EconSource: Conflict Over Economic Policy in Turkey’s AKP After Election Win

There are deep divisions in Turkey’s Justice and Development Party (AKP) over how to stop slowing growth in the country’s $800 billion economy. Some presidential advisors have called on the Central Bank of Turkey to lower interest rates to boost growth, while others, including Finance Minister Mehmet Simsek and former Deputy Prime Minister Ali Babacan, call for fiscal discipline, central bank independence, and structural reform. Both sides are jockeying for position as a new cabinet takes shape. In an interview on Friday, Simsek said Turkey needs to carry out economic reforms quickly and effectively, including a reform of the country’s tax system and budget. However, Simsek emphasized that Turkey’s macroeconomic framework will remain the same. “We hope that the income tax draft will be prioritized,” Simsek said. “It’s very important that government spending is financed through healthy tax revenues.” Meanwhile, in a report released on Thursday, the European Bank for Reconstruction and Development forecast growth for Turkey at 3 percent in 2015. [Reuters, 11/6/2015]

Libya’s Nafoura, Al-Majid oilfields closed after port force majeure
Libya’s Nafoura and Al-Majid oil fields, which have a combined production of around 29,000 barrels per day, have been closed following the shutdown of the Zueitina oil port. Libya’s National Oil Corporation has declared force majeure on the port after guards there said they would only allow tankers registered with the country’s internationally recognized government in Tobruk to load crude. A spokesman for the eastern Libyan oil unit AGOCO said the two fields were closed following a decision by the Petrol Facilities Guard, a force commanded by federalist leader Ibrahim al-Jathran. [Reuters, 11/5/2015]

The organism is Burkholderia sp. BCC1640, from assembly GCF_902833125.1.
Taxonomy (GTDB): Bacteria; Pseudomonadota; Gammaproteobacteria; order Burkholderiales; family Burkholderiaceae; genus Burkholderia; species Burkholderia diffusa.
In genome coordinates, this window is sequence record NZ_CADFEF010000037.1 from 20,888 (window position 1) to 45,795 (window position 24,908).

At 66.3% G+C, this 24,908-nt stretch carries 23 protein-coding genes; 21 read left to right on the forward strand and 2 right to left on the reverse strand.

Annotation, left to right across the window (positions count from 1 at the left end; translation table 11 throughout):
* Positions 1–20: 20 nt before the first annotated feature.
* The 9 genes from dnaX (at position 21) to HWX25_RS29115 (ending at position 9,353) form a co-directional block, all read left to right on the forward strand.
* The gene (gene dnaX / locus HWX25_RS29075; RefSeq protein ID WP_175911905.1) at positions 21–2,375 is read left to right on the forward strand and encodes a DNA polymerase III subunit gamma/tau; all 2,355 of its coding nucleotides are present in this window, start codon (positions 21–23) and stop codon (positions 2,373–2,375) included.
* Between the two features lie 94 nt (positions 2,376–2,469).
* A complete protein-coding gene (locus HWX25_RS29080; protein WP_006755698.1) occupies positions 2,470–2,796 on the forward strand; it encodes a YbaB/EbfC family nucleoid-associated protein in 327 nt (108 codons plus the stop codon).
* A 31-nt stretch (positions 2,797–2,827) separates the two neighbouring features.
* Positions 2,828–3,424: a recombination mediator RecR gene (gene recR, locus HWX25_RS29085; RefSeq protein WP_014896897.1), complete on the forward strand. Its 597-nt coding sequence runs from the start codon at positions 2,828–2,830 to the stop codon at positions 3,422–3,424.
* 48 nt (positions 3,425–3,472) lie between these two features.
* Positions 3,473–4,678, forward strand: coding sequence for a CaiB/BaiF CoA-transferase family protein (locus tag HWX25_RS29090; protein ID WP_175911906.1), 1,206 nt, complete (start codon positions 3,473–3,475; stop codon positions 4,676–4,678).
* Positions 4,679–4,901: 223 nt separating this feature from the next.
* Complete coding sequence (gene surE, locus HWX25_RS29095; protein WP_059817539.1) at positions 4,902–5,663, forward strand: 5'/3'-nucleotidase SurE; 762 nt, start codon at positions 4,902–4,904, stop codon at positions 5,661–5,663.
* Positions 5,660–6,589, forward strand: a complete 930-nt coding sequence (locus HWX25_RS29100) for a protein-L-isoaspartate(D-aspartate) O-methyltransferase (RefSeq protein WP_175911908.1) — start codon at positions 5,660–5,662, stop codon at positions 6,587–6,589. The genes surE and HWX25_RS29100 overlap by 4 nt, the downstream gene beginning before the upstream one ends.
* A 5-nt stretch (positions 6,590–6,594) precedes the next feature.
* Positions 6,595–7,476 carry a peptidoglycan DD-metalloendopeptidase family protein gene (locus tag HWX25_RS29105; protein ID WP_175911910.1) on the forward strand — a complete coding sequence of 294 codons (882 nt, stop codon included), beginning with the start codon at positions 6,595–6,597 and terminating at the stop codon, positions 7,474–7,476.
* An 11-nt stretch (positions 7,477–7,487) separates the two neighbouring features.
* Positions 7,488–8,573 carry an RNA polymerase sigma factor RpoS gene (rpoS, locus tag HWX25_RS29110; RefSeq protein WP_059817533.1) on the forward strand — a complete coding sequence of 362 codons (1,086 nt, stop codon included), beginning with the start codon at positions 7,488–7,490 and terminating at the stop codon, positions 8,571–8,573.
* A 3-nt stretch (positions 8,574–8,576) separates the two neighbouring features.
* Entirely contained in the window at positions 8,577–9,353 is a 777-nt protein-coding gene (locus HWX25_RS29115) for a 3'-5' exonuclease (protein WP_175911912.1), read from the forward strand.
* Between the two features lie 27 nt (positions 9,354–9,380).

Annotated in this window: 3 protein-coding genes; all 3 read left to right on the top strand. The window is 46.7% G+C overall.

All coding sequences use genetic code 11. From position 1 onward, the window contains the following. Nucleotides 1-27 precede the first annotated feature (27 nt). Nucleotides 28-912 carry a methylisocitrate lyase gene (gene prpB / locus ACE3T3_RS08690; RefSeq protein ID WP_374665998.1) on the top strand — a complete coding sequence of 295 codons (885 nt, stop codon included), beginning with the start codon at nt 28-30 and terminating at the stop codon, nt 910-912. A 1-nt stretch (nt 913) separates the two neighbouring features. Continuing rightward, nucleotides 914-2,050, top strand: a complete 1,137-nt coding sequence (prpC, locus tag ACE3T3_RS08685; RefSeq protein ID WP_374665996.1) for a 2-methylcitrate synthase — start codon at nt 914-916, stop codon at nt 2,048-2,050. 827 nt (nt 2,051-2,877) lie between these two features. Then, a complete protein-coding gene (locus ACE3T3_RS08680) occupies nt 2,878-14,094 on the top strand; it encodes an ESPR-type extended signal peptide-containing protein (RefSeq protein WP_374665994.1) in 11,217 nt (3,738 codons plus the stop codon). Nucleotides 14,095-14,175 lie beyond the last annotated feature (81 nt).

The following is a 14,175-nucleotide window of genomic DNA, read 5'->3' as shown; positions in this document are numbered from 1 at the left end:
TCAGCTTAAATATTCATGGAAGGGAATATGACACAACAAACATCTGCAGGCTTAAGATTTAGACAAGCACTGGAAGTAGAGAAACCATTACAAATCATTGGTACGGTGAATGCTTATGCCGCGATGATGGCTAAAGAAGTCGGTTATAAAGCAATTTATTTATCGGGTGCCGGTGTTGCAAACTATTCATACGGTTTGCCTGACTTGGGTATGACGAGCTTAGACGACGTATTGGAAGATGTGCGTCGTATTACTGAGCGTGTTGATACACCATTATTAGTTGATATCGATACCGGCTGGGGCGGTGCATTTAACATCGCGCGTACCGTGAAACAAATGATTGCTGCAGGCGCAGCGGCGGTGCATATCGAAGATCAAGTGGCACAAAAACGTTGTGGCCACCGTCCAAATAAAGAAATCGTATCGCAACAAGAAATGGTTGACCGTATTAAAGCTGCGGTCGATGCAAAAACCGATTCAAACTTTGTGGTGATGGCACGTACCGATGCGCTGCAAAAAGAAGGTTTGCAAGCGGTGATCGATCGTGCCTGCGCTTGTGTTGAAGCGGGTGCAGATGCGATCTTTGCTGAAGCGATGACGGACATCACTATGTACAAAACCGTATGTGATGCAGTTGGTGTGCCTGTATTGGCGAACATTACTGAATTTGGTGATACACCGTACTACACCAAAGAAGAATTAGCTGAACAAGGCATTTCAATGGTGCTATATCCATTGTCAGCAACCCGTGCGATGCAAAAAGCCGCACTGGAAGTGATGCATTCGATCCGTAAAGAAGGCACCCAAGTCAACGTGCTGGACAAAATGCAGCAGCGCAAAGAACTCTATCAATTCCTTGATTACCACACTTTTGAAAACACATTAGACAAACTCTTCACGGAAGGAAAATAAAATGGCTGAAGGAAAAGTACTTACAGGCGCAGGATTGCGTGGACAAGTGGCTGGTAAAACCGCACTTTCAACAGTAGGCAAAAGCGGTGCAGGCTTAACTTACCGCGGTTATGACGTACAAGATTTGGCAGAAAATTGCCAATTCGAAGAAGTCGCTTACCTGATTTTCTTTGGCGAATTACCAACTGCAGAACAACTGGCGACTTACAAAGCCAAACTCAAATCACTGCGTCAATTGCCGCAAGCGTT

Egypt to import wider range of foodstuffs to lower prices
Egypt said it would import a wider array of essential items as part of its push to keep food prices down despite a dollar shortage that has crippled imports. On Thursday, the government formed a working group to take “all necessary measures to supply goods to the market and control their prices,” a cabinet statement said. On Wednesday, Egypt’s General Authority for Supply Commodities (GASC) said it issued an international tender to buy poultry for the first time. The tender marks the start of an expanded mandate for GASC to import more essential food items, a source at Egypt’s Ministry of Supply said. Ministry sources said GASC is coordinating with the Central Bank to ensure it has the dollars needed to import poultry in next week’s tender.[Reuters, 11/5/2015]

World Bank, Tunisia review cooperation
Tunisia’s Finance Minister Slim Chaker met with a delegation from the World Bank on Thursday to discuss strategic cooperation for 2016-2020. Chaker emphasized Tunisia’s priorities, namely job creation and the improvement of services and infrastructure in the country’s interior regions. He also reviewed economic reforms underway, including tax and bank reforms, facilitation of administrative procedures, and the implementation of mechanisms to promote transparency. World Bank Country Director for the Maghreb Marie Francoise Marie-Nelly underlined the Bank’s willingness to provide financial support and technical assistance to Tunisia. She also spoke to the Bank’s concerns regarding economic reforms and the need to boost growth and job creation. Meanwhile, Tunisian Central Bank Governor Chedly Ayari said on Thursday that the technical recession of Tunisia’s economy “has become more and more of a certainty.” [TAP, 11/5/2015]

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